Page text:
Wednesday, 11 August, 1830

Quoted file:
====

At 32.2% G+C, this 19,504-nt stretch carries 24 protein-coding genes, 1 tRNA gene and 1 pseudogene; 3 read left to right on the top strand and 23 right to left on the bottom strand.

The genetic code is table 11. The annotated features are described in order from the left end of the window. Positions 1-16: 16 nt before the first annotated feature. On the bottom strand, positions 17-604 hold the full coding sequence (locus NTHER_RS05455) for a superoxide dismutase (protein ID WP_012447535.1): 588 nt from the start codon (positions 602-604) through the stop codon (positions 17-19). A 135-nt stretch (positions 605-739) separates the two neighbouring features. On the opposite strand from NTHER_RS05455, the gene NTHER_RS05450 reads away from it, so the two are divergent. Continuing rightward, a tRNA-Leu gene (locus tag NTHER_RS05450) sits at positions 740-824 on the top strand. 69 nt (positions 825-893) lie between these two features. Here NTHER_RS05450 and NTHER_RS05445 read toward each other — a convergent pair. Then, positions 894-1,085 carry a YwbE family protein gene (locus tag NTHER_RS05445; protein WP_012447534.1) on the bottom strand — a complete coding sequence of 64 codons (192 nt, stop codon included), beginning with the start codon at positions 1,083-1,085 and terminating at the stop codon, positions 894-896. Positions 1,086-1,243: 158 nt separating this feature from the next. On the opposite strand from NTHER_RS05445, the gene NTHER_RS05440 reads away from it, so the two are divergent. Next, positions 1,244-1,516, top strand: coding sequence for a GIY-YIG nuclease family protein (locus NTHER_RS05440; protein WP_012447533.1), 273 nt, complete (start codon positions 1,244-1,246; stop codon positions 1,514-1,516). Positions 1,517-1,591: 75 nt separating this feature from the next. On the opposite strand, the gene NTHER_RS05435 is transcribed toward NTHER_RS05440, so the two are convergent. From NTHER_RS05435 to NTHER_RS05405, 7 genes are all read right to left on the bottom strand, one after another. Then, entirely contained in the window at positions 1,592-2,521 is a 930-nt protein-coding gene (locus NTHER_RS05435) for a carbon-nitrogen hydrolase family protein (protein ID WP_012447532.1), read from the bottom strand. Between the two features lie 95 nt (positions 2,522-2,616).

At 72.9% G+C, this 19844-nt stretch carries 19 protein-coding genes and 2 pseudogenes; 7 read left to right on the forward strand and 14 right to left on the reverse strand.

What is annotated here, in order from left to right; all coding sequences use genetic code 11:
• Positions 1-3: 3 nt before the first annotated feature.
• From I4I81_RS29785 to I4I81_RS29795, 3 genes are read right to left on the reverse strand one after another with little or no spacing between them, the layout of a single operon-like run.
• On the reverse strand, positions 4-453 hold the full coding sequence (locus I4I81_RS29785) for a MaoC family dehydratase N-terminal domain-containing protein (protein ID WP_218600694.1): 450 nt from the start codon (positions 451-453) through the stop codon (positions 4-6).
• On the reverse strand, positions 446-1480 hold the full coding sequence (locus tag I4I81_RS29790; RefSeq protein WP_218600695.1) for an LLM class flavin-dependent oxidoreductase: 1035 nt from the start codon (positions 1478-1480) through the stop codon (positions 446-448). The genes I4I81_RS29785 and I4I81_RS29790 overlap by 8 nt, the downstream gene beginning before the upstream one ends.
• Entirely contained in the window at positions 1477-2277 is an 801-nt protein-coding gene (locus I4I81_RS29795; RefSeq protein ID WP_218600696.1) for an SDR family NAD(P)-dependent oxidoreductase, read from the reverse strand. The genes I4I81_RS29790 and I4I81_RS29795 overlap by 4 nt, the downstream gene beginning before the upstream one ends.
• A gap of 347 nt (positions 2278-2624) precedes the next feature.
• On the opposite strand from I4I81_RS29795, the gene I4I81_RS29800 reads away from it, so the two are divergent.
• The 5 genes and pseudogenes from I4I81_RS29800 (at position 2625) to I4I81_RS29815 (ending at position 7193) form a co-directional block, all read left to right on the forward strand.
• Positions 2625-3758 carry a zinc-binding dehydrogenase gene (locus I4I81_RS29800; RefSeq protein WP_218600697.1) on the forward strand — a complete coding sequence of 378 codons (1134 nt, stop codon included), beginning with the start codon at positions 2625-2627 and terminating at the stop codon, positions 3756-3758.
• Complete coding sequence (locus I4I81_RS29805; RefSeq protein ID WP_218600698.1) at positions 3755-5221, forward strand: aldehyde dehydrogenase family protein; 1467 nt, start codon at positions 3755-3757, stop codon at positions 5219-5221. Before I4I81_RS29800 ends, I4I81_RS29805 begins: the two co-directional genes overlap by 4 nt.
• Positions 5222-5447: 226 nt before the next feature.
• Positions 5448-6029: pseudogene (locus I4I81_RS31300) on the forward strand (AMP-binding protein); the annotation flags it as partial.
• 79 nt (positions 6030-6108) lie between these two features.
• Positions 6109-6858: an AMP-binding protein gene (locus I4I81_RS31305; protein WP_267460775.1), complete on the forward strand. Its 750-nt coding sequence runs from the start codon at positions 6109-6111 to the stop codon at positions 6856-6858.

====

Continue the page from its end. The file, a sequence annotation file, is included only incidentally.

Morning is beautiful and pleasant. Rode out soon. It is most certainly a pleasure to be surrounded by all the beauties of nature in a fine summer morning. To hear the varied melodious notes sounded by the voices made by nature, uncontaminated by the vices of man. Everything seems to rejoice at the bounties of the creator. All seem to find plenty to satisfy all demands and are satisfied. But see, there appears one of God's noblest works, said to be formed in express image of his creator, placed at the head of all those happy creatures I have listened to this morning. And how does he appear. Sad and sorowful, full of trouble, full of complaints, full of anxiety, loaded with cares, bent down with age and infirmity, toiling to forthat which he consumed yesterday. Does not the question here arise: why this difference? Would we not supose the more superior in the scale of creation, the more rejoicing, the more happiness, the more of ease and comfort?